A cracked or broken tooth is one of the most common reasons dentists see patients for emergencies. Patient’s often associate the problem with eating something hard and don’t realize that the problem started with a weakened tooth caused by silver fillings.
Silver fillings, called amalgam fillings, are old technology, first used in the early 1800’s. As dentistry has advanced and better materials invented, this technology has become all but obsolete. However, many of us still retain our childhood amalgam fillings. Most teeth with these fillings show some degree of stress fractures and cracks. These fillings are sturdy – so sturdy, in fact, that they are usually still solidly in place when the tooth has fallen apart around it.
How do these fractures happen? The metals in the amalgam filling contract and expand repeatedly with slight temperature changes. Over time, something has to give. Because your tooth doesn’t expand and contract with the metal filling, and it is more brittle than amalgam, it eventually develops cracks. The larger the amalgam filling, the more likely you are to have a fracture or cracked tooth syndrome.
What does that mean for your tooth? There are several consequences to these cracks. At minimum, even the smallest craze lines allow bacteria inside your tooth, greatly increasing the likelihood of tooth decay. These cracks also weaken the tooth, and lead to a complete fracture of part of the tooth. This can happen with or without associated pain. Often, these cracks cause sensitivity and a soreness when biting known as cracked tooth syndrome. This happens when the crack has propagated down the root or toward the pulp enough to affect your nerves.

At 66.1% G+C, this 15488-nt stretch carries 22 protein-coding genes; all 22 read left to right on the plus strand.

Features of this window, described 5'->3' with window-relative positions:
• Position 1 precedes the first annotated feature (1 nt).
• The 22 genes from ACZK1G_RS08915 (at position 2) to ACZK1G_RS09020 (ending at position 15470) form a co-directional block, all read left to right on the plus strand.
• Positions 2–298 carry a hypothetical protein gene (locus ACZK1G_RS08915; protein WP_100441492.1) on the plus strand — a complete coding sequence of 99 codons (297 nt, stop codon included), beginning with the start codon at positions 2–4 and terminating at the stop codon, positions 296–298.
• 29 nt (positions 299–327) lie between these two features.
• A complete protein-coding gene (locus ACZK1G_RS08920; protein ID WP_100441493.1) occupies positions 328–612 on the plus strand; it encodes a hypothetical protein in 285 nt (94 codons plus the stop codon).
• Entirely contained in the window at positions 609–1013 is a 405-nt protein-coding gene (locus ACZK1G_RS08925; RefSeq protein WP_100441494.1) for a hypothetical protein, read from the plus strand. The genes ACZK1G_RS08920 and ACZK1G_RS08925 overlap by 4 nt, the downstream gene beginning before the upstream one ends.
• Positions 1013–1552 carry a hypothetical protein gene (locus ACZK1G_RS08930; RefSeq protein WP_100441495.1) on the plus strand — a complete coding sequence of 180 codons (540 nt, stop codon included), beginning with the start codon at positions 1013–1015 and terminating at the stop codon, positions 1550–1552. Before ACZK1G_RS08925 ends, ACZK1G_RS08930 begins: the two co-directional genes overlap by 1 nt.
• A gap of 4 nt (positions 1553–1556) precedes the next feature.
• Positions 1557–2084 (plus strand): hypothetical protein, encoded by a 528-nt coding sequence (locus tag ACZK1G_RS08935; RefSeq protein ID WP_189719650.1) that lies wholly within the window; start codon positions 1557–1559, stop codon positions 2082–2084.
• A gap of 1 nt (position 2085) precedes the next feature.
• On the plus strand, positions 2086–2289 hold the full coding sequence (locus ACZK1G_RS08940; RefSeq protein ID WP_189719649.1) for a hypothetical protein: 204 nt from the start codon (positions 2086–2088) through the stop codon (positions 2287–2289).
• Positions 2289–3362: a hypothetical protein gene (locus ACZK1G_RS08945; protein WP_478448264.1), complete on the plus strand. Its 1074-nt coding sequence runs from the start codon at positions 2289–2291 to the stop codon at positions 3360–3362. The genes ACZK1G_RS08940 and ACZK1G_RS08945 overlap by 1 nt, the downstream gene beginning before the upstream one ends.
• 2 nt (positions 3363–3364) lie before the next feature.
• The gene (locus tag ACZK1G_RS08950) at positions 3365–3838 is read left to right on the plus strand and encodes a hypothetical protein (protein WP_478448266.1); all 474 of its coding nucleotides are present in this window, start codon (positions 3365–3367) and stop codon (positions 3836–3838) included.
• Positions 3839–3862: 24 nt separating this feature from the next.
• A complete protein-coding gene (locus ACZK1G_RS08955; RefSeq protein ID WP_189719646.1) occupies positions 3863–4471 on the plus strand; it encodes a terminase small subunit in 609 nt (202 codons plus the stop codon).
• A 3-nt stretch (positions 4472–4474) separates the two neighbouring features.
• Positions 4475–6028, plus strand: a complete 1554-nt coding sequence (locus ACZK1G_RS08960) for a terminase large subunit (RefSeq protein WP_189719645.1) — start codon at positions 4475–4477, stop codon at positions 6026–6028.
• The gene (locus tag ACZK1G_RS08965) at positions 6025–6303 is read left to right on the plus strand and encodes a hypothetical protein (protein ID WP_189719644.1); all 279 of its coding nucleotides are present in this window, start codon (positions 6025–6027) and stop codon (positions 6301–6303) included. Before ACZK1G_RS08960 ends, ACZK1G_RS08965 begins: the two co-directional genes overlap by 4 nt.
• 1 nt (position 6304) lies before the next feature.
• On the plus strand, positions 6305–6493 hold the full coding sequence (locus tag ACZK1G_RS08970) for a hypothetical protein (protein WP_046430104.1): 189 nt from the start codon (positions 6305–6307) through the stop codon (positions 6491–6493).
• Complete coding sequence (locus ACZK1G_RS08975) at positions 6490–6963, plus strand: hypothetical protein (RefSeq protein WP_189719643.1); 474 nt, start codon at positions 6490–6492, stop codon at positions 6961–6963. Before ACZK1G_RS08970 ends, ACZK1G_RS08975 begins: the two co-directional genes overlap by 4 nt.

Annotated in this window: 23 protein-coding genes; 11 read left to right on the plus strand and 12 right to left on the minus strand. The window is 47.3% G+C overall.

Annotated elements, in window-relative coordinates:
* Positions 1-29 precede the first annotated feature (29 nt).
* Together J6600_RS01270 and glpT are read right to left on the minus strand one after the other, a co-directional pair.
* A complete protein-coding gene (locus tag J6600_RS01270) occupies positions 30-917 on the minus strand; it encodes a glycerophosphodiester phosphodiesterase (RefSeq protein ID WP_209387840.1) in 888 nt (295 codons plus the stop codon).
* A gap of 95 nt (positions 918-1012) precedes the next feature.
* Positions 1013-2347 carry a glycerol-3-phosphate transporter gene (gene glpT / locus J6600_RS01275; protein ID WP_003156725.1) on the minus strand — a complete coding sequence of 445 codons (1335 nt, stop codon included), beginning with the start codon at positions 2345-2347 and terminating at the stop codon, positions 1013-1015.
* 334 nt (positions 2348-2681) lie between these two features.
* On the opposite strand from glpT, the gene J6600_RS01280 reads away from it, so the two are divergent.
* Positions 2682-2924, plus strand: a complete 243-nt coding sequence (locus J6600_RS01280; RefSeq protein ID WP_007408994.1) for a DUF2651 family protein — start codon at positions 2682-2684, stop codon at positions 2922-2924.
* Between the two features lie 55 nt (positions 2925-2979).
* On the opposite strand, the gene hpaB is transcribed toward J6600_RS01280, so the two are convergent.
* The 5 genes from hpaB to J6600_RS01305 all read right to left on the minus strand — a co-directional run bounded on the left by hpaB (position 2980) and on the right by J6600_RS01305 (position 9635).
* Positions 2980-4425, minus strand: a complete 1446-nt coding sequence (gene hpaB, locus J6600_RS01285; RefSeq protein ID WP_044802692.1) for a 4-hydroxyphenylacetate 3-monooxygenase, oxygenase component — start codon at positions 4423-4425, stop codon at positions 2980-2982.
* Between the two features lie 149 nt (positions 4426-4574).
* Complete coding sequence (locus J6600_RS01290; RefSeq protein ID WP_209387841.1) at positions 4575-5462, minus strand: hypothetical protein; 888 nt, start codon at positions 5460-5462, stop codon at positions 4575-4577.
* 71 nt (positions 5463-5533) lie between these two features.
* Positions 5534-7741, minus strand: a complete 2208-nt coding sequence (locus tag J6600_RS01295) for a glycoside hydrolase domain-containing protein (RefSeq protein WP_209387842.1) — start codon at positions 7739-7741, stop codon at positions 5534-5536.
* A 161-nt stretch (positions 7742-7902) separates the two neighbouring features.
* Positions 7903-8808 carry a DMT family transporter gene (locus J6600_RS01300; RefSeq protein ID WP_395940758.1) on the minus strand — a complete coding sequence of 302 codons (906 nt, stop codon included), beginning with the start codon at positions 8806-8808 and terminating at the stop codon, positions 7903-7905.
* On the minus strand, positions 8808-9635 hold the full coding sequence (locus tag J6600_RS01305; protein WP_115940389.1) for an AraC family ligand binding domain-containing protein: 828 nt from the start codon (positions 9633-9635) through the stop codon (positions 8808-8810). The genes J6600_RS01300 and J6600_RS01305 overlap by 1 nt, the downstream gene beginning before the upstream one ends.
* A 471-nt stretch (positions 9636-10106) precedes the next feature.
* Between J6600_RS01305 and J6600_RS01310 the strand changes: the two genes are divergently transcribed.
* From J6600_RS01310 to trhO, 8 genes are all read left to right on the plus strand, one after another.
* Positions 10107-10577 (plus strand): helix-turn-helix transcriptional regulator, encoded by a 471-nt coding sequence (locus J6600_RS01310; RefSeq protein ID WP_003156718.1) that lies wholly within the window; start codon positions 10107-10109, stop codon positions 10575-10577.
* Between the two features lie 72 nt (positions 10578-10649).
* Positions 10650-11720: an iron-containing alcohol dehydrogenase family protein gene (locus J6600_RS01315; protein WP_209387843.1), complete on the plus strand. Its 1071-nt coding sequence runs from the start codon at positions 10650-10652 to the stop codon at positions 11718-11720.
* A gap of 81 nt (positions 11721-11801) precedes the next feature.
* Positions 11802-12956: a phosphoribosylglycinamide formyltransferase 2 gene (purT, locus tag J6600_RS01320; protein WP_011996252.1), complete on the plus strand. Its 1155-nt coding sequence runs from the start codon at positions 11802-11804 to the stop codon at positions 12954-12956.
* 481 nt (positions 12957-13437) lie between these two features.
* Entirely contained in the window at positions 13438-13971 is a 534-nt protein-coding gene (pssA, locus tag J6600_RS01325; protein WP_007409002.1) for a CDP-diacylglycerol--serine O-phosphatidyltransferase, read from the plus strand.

Treatment: Often, it is recommended to replace amalgam fillings with white composite to help prevent further cracks from forming. Sometimes the cracks or the amalgam fillings are too big for this to help and a crown is the recommended treatment. The goal is to prevent further damage and avoid serious problems that can lead to root canals or tooth loss.
We use magnification and intraoral photographs to evaluate the damage from amalgam fillings. We use this evaluation to make appropriate recommendations for the protection of each affected tooth.